Post-war, and rebuilding the House of Commons
The post-war years were an industrious and lucrative period for both the company and Oscar Faber himself. As the firm's work picked up again, the need for heating the huge spaces within cathedrals became apparent. Rob Kell and Faber had done work to renew the heating arrangements at St Albans Cathedral
(1937), and in 1945 devised a new heating system at Canterbury Cathedral
. Their joint expertise on heating large buildings triumphed here as it had done during the work on the Bank of England
Immediately after the War, Faber was appointed consultant for the heating, ventilation, air conditioning and building services work necessary for the rebuilding of the House of Commons
(1948-50), which Winston Churchill insisted must be brought back to its original design. He was subsequently appointed structural engineer as well.
The House of Commons is completely enclosed within the Palace of Westminster
(1837-38) and not visible from outside. It was destroyed in an air raid on 10-11th May 1941, though both Houses of Parliament had relocated to Church House Annexe in 1940 for safety. From June 1941 until October 1950, the Commons used the House of Lords' Debating Chamber and the Lords used the Robing Room. This necessitated the Speaker's Procession passing through the Central Lobby, a tradition that remains today.
The House of Commons was constructed on a 1.5m thick raft foundation of friable 19th century lime concrete, below which is 4.3m of mostly waterlogged sand and gravel underlain by blue clay. Faber was keen to preserve the integrity of this raft and limited the pressure exerted on it to less than 66 tonnes per square metre. Except for the lift and sump pits, it was not punctured and the reinforced concrete bases for the steel columns were cast into recesses scooped out of the top half of the raft.
The size of the new building was constrained by the space available. It is essentially a steel frame clad internally with timber and externally with stone to echo the original building, designed by Sir Charles Barry. Sir Giles Gilbert Scott, the architect for the new work, said of his design "though still Gothic in style, the effect will be entirely different from what existed before".
He and Faber managed to squeeze two floors of accommodation (lounge, offices and conference rooms) and a mezzanine (for the ventilation plant) below the floor of the House — in an 8m deep space that had been filled previously with heating equipment. Two floors of accommodation (division lobbies and members' waiting rooms) were built around the Chamber itself, which is 14m high, and a further floor of offices was constructed over the Chamber. The total seating capacity of the House was increased from 802 to 939.
The Palace of Westminster was one of the first series of buildings where the provision of services influenced the design. However, its heating and ventilation systems were never really satisfactory despite repeated refurbishments and additions over the years. Faber was determined that the new House of Commons would have an effective system — avoiding the previous problems of "cold feet and hot heads".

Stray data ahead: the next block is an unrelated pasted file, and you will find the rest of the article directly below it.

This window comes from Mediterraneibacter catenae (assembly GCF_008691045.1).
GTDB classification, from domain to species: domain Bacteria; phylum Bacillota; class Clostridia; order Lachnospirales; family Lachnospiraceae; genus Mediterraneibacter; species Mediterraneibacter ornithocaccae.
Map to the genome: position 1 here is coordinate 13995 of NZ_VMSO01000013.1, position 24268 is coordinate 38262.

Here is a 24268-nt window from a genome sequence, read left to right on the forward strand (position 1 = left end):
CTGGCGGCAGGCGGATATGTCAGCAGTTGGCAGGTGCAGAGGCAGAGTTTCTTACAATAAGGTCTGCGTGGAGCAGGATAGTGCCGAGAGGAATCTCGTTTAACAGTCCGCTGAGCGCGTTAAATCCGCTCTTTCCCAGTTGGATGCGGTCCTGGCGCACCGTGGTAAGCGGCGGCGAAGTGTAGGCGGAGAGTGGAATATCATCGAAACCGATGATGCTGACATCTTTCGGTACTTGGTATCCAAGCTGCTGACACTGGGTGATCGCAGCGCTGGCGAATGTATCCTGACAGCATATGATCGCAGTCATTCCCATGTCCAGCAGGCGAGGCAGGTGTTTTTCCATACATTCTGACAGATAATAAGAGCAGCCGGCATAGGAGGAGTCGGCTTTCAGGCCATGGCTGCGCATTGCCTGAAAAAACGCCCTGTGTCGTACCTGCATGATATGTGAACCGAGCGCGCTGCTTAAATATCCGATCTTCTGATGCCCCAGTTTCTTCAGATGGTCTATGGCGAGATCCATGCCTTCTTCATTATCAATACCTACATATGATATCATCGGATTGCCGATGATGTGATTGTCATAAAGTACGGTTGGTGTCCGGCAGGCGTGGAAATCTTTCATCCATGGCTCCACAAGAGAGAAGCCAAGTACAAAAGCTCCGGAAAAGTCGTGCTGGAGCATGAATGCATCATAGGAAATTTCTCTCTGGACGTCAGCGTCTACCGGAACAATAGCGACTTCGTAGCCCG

The new air conditioning system was designed to keep the air in the Commons at a temperature of about 20 deg C and relative humidity of 50-60%, despite outside temperatures ranging from around –4 deg C in winter and 30 deg C (or more) in summer. To do this eight separate ventilation plants serving different areas of the building were installed in the mezzanine below the Chamber, providing almost nine air changes per hour. Direct heating was not required in the Chamber — air conditioning was more important — but other areas were heated by either panel heating (similar to the Bank of England
) or radiators and convectors.
Following the usual progression of firms at the time, Faber decided that to secure his practice's professional future he would take five of his senior staff members into partnership. These were his son John Faber, Jim Vaughan, Rob Kell, K. Montgomery-Smith and Bob Glover — though Faber himself remained the major partner, receiving 50.5% of the profits. The Partnership Deed was signed on 19th March 1948 and Oscar Faber & Partners was on its way.
The first job under the new partnership was the civil engineering for Shoreham Cement Works (1948), and signalled something of a return to concrete for Faber. The partnership also heralded better business prospects, with various London jobs (Lloyds, Barclays, Royal College of Surgeons, Imperial Cancer Research, English Electric and the Gaiety Theatre).
In his 1949 paper The Construction of the New House of Commons, Faber paid tribute to the help he had received on the structural design from Vaughan and John Faber, and from Kell and (Dick) J.R. Harrison on the air conditioning. The House of Commons first sat in its new building on 26th October 1950. In 1951, Faber was awarded a CBE for his work on the project.
Portrait courtesy AECOM